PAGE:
A caught stealing hurts you a lot more than a steal helps you.   That's just a fact, and it's more of a fact than ever because singles are far less prevalent than they used to be.

 

 

That's not even considering the pitches taken or swung at strictly to protect the dancing lad.  And the penalty to the batter at the plate due to that. 

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3 minutes ago, Sessh said:

..and yet, people are all for more "three true outcomes" baseball, so more strikeouts are ok, but getting thrown out on the bases isn't? Both are terrible outs, right? At least you had guys on base in one of those scenarios. From the rest of your post, it seems it's pointless to advance more than one base at a time because it's probably going to be an effort in vain. Any time you reach second base and there's no runner on first, it's probably all for naught. Why even try then? It's such a defeatist viewpoint to me. Let's not even try since there's a good chance it won't work out. Even hitters fail to get on base 2/3rds of the time or worse and that doesn't seem to be getting much better either.

I would take more singles over more strikeouts any day even if some guys get thrown out because at least something is happening. It's no wonder younger people think baseball is boring. Three true outcomes is bad any way you look at it and it's something baseball should be trying to get away from, not do more of. I've been watching a lot of older baseball games on YT from the 70's and 80's and despite fewer home runs, there's also fewer strikeouts and games are more entertaining to watch. Hell, a ground out to shortstop is more entertaining than a strikeout. The HR obsession is not good for the sport and some of the more entertaining aspects of baseball have fallen away to make room for it. It's sad that I enjoy watching games that happened 25-40 years ago more than I do games today. It should be the opposite and not hard to see why younger people think it's boring. It's not the game length, it's that nothing happens most of the time now.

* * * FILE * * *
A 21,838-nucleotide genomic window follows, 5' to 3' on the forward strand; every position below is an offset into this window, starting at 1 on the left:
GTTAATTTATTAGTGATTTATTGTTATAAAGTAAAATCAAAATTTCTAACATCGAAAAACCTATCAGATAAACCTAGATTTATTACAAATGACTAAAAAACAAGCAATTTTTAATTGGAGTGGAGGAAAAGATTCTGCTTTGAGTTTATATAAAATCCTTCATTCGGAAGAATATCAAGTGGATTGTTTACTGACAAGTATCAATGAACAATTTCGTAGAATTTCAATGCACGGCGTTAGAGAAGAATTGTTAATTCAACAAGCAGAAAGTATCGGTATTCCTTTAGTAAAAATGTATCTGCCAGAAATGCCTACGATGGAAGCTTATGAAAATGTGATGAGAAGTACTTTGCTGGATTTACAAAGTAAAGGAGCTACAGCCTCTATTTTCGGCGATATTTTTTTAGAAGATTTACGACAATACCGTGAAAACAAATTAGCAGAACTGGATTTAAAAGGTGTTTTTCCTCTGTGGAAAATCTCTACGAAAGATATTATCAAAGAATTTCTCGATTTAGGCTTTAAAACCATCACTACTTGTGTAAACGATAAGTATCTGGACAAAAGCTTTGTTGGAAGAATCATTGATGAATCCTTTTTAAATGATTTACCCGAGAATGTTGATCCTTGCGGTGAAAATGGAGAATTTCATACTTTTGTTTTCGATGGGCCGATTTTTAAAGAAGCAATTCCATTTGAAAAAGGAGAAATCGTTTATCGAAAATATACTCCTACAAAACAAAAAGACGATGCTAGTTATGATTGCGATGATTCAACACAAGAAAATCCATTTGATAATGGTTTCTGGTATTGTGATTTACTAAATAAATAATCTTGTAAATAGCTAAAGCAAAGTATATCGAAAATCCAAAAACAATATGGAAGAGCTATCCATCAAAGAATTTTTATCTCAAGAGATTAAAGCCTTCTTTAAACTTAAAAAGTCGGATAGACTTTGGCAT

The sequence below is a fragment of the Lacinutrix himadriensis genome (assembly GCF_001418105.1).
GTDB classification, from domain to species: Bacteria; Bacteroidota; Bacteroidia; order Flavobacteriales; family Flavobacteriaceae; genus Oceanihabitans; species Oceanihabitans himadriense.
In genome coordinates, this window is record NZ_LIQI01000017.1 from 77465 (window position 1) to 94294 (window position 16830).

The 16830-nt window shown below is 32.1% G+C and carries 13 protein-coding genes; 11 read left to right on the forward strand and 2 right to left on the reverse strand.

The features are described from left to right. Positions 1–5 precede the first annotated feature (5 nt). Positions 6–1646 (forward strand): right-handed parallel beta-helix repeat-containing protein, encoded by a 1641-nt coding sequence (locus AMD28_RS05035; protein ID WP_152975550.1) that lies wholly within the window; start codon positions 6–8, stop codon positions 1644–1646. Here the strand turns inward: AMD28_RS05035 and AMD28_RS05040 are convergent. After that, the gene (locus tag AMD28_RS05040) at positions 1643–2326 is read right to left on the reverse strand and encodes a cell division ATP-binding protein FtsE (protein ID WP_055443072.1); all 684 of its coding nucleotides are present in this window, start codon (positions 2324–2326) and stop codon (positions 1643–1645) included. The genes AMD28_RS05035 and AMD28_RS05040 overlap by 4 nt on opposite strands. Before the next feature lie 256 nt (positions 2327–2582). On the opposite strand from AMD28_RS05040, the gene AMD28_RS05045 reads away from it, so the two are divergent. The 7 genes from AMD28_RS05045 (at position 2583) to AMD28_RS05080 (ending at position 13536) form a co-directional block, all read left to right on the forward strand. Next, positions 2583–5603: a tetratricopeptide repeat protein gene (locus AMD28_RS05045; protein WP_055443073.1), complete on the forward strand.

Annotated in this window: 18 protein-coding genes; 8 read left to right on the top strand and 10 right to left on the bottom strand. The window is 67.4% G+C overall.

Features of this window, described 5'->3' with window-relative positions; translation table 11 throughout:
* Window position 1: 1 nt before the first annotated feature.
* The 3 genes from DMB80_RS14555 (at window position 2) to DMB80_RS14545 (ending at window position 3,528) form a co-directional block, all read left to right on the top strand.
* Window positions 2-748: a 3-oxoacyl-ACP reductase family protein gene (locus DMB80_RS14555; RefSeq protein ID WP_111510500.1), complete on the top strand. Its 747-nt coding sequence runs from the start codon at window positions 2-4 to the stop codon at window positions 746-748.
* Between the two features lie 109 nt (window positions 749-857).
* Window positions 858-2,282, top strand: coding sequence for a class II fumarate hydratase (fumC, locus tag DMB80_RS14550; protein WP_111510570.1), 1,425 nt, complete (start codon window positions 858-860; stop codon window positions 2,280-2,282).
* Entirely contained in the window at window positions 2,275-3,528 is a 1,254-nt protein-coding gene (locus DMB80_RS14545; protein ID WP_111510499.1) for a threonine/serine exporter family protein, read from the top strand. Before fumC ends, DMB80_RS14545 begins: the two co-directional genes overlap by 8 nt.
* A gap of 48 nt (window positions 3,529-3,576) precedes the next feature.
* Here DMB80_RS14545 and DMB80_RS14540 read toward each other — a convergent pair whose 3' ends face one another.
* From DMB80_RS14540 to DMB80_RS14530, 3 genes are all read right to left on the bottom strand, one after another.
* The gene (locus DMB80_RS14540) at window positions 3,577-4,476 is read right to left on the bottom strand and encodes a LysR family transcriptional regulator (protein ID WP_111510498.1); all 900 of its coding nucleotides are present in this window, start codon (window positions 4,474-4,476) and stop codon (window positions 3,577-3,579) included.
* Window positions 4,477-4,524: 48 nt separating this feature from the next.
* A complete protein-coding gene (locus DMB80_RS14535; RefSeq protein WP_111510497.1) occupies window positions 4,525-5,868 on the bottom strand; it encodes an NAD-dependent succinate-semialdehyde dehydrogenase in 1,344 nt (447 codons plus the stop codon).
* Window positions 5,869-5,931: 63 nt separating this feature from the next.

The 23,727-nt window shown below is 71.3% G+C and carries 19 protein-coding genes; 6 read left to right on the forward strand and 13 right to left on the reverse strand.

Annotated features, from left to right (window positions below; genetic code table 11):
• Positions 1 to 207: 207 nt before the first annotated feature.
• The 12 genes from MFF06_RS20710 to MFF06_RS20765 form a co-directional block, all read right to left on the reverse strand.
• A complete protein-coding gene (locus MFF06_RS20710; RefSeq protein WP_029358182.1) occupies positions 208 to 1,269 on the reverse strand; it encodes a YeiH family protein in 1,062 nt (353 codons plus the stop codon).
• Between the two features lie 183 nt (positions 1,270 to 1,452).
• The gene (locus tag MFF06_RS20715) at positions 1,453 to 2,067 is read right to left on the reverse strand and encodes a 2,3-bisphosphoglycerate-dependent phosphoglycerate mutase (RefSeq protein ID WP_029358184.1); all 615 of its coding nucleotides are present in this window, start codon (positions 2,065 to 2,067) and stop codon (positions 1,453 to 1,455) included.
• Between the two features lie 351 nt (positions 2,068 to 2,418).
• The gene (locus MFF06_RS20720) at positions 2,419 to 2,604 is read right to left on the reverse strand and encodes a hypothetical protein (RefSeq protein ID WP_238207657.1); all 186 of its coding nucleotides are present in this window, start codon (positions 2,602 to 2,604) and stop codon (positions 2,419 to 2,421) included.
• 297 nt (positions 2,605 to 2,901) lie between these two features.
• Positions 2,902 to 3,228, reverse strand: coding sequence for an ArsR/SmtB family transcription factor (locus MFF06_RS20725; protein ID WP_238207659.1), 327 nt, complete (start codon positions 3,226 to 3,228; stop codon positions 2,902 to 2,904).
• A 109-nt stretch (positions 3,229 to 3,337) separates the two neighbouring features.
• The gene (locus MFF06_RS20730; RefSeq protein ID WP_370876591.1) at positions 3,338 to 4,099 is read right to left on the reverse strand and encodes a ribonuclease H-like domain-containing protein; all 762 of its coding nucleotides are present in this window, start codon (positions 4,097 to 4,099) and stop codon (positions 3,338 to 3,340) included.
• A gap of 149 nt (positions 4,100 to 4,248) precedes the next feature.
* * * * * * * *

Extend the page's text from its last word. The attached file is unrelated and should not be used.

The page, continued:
I'm going to say making an out after you already reached base is worse than making an out before reaching base.